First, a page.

Port Adelaide is investigating leaked messages allegedly between an AFL player and a women.
Port Adelaide is investigating leaked messages allegedly between an AFL player and a women.

Powerless Port Adelaide uncertain if lewd messages authentic

PORT Adelaide will not have the power - under league and player union rules - to sack the AFL player at the centre of allegations of illicit drug use as detailed in leaked sexting messages from several mobile telephones.

This is despite the Power's longstanding mantra of zero tolerance against all drugs.

The Port Adelaide Football Club and AFL investigations into the allegations against a star player - detailed on social media - remain mired by legal and privacy issues, in particular both the club and league's right to act on material that might have been stolen.

It is understood the player involved has a clean drug record - and will not be subject to more than rehabilitation if the AFL hits him with one strike if he admits to using an illicit drug in 2017.

The AFL's illicit drug code with the AFL Players' Association would not allow Port Adelaide to sack the player at the centre of the league's growing list of illicit drug use allegations, which this week have also included retired Greater Western Sydney ruckman Shane Mumford.

Port Adelaide chief executive Keith Thomas told The Advertiser on Thursday that the player identified in the text messages on social media had not been told to front the club.

Port Adelaide chief executive Keith Thomas. Picture: Kelly Barnes/AAP
Port Adelaide chief executive Keith Thomas. Picture: Kelly Barnes/AAP

The Power - and the AFL - is not expected to summon the player, who is on his annual holidays, until it can verify the text messages are genuine. Both also need legal clarity on acting on material if it has been stolen from the player's private telephone or internet accounts.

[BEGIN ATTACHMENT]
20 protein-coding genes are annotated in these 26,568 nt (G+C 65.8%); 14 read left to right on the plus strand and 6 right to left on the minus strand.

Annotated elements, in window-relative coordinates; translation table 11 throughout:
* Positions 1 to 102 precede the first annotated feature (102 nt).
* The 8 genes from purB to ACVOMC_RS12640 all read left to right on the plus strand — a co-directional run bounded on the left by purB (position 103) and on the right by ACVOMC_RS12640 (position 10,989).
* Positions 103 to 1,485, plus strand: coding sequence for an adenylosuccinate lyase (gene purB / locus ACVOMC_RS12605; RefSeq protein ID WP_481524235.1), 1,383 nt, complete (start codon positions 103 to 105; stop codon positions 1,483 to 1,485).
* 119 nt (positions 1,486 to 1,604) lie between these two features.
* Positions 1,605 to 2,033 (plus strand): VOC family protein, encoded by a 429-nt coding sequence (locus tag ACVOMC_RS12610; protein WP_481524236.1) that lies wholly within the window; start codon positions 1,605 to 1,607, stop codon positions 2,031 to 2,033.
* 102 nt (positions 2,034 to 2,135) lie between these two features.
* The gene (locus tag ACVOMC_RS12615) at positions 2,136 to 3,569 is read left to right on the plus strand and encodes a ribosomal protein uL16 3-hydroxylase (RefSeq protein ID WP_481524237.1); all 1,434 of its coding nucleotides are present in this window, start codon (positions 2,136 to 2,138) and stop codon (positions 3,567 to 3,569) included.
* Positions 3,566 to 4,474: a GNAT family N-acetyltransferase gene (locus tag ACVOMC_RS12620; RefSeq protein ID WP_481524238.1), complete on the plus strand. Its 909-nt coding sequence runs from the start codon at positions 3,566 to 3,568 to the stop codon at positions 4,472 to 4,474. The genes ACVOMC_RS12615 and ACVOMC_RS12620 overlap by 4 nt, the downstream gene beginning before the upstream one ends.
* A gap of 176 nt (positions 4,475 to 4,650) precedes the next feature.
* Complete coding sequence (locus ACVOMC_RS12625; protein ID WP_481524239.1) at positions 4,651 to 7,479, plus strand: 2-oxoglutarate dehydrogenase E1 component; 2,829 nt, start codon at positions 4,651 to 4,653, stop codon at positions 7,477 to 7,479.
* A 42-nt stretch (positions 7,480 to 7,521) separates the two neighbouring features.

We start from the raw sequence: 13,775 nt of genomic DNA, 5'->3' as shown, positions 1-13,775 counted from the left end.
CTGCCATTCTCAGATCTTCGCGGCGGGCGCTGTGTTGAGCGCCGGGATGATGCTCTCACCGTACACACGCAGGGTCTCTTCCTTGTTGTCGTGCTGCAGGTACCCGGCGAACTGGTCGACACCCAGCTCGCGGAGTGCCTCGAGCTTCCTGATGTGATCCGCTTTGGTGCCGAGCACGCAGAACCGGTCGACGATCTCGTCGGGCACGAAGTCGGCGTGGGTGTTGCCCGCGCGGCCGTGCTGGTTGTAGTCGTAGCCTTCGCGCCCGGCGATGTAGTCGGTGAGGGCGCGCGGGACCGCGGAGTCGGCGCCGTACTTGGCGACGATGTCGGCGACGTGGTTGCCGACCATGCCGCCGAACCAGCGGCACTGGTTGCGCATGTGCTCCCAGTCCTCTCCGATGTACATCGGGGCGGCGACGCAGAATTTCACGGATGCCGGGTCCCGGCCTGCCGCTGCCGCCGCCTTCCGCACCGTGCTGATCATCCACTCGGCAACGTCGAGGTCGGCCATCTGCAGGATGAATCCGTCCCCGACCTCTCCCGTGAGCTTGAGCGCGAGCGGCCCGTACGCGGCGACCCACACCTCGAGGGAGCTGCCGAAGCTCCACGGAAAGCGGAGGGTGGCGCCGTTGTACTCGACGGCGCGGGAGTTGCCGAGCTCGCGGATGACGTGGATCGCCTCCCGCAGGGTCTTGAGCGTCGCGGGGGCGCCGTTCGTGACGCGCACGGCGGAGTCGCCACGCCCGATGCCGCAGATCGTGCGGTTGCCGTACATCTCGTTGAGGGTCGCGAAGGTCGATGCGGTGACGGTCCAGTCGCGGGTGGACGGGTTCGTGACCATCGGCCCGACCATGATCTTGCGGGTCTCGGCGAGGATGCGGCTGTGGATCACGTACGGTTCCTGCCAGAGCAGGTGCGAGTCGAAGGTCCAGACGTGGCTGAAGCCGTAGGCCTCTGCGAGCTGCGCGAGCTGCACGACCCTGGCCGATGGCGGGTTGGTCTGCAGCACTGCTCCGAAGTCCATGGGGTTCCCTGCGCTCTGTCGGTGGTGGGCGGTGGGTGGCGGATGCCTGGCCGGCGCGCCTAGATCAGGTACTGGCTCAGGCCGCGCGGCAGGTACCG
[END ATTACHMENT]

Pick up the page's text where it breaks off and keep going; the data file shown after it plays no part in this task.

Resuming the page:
"We do not know about the authenticity of (the messages)," Thomas said in Melbourne, where the Power announced its new China partnership with the St Kilda Football Club.

"It appears to be private content that has found its way into the public arena, which makes it really inappropriate for me to make any comment."

Thomas has put the club's file before the AFL and expects the league's integrity unit to eventually be drawn into the stalled investigation.

"It has not moved beyond that," Thomas said. "We do not know about the authenticity of the content (of the messages), the origins of those messages.

"We have spoken to the AFL and they are looking at it. I imagine it will end up with the integrity unit.

"I have not spoken to the player - and it is important to understand that it is private content that potentially has been inappropriately placed in the public domain.

"There are other people named in those messages. That can be quite embarrassing for them - and I don't want to be fuelling any further speculation about it."

Thomas said his club remained at the forefront of pushing for tough responses towards drug use by AFL players. But this case - with no video evidence or drug test - made it difficult to act.

"Our stance on drug use and this issue cannot be connected," Thomas said. "But our position on illicit drugs - and performance-enhancing drugs - is really clear.

"We are a very strong voice in saying there is no place for drugs in our game. But I am not connecting that with this issue because there is not enough evidence to support the allegation of drug use."

Asked of his reaction to reading the text messages placed on social media, Thomas said: "I am not going to comment because I still do not know how authentic the messages are.

"It appears to be private material. Anything could have been done to those screenshots. I cannot say they are authentic."

michelangelo.rucci@news.com.au



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